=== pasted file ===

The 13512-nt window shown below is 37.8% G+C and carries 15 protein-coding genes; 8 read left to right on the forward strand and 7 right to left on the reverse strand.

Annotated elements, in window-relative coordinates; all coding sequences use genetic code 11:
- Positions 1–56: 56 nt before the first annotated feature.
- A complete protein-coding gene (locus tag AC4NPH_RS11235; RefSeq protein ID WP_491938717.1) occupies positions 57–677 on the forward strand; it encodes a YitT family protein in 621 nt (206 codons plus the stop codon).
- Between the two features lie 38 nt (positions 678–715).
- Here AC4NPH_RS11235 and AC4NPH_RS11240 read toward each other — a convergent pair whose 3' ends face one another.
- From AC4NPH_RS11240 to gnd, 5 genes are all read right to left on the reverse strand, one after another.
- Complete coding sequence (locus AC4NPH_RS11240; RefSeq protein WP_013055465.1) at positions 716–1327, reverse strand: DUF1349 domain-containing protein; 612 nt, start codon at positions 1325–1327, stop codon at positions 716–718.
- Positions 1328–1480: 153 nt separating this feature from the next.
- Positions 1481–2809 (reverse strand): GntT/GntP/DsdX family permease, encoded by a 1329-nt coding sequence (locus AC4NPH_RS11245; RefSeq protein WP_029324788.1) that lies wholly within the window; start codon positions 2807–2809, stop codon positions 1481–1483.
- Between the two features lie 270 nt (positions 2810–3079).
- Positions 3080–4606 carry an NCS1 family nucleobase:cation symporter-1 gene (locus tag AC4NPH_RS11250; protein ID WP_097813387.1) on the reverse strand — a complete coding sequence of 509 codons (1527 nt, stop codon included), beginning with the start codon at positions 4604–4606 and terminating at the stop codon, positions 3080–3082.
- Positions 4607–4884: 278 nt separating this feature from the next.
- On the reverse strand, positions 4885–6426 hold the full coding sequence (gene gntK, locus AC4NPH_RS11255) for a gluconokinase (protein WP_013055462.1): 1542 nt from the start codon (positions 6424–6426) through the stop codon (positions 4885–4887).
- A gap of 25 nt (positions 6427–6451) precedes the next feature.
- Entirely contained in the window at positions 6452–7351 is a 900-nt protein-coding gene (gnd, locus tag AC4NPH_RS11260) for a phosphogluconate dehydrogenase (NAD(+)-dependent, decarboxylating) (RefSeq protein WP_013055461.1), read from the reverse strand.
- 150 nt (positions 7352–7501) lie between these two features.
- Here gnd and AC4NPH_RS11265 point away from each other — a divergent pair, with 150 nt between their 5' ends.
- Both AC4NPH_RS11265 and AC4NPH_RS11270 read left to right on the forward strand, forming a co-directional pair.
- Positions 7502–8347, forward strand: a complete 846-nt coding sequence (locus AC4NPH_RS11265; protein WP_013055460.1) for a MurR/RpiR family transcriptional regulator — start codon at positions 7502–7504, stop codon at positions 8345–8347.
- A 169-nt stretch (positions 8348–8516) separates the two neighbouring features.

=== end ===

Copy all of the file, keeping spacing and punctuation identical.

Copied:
The 13512-nt window shown below is 37.8% G+C and carries 15 protein-coding genes; 8 read left to right on the forward strand and 7 right to left on the reverse strand.

Annotated elements, in window-relative coordinates; all coding sequences use genetic code 11:
- Positions 1–56: 56 nt before the first annotated feature.
- A complete protein-coding gene (locus tag AC4NPH_RS11235; RefSeq protein ID WP_491938717.1) occupies positions 57–677 on the forward strand; it encodes a YitT family protein in 621 nt (206 codons plus the stop codon).
- Between the two features lie 38 nt (positions 678–715).
- Here AC4NPH_RS11235 and AC4NPH_RS11240 read toward each other — a convergent pair whose 3' ends face one another.
- From AC4NPH_RS11240 to gnd, 5 genes are all read right to left on the reverse strand, one after another.
- Complete coding sequence (locus AC4NPH_RS11240; RefSeq protein WP_013055465.1) at positions 716–1327, reverse strand: DUF1349 domain-containing protein; 612 nt, start codon at positions 1325–1327, stop codon at positions 716–718.
- Positions 1328–1480: 153 nt separating this feature from the next.
- Positions 1481–2809 (reverse strand): GntT/GntP/DsdX family permease, encoded by a 1329-nt coding sequence (locus AC4NPH_RS11245; RefSeq protein WP_029324788.1) that lies wholly within the window; start codon positions 2807–2809, stop codon positions 1481–1483.
- Between the two features lie 270 nt (positions 2810–3079).
- Positions 3080–4606 carry an NCS1 family nucleobase:cation symporter-1 gene (locus tag AC4NPH_RS11250; protein ID WP_097813387.1) on the reverse strand — a complete coding sequence of 509 codons (1527 nt, stop codon included), beginning with the start codon at positions 4604–4606 and terminating at the stop codon, positions 3080–3082.
- Positions 4607–4884: 278 nt separating this feature from the next.
- On the reverse strand, positions 4885–6426 hold the full coding sequence (gene gntK, locus AC4NPH_RS11255) for a gluconokinase (protein WP_013055462.1): 1542 nt from the start codon (positions 6424–6426) through the stop codon (positions 4885–4887).
- A gap of 25 nt (positions 6427–6451) precedes the next feature.
- Entirely contained in the window at positions 6452–7351 is a 900-nt protein-coding gene (gnd, locus tag AC4NPH_RS11260) for a phosphogluconate dehydrogenase (NAD(+)-dependent, decarboxylating) (RefSeq protein WP_013055461.1), read from the reverse strand.
- 150 nt (positions 7352–7501) lie between these two features.
- Here gnd and AC4NPH_RS11265 point away from each other — a divergent pair, with 150 nt between their 5' ends.
- Both AC4NPH_RS11265 and AC4NPH_RS11270 read left to right on the forward strand, forming a co-directional pair.
- Positions 7502–8347, forward strand: a complete 846-nt coding sequence (locus AC4NPH_RS11265; protein WP_013055460.1) for a MurR/RpiR family transcriptional regulator — start codon at positions 7502–7504, stop codon at positions 8345–8347.
- A 169-nt stretch (positions 8348–8516) separates the two neighbouring features.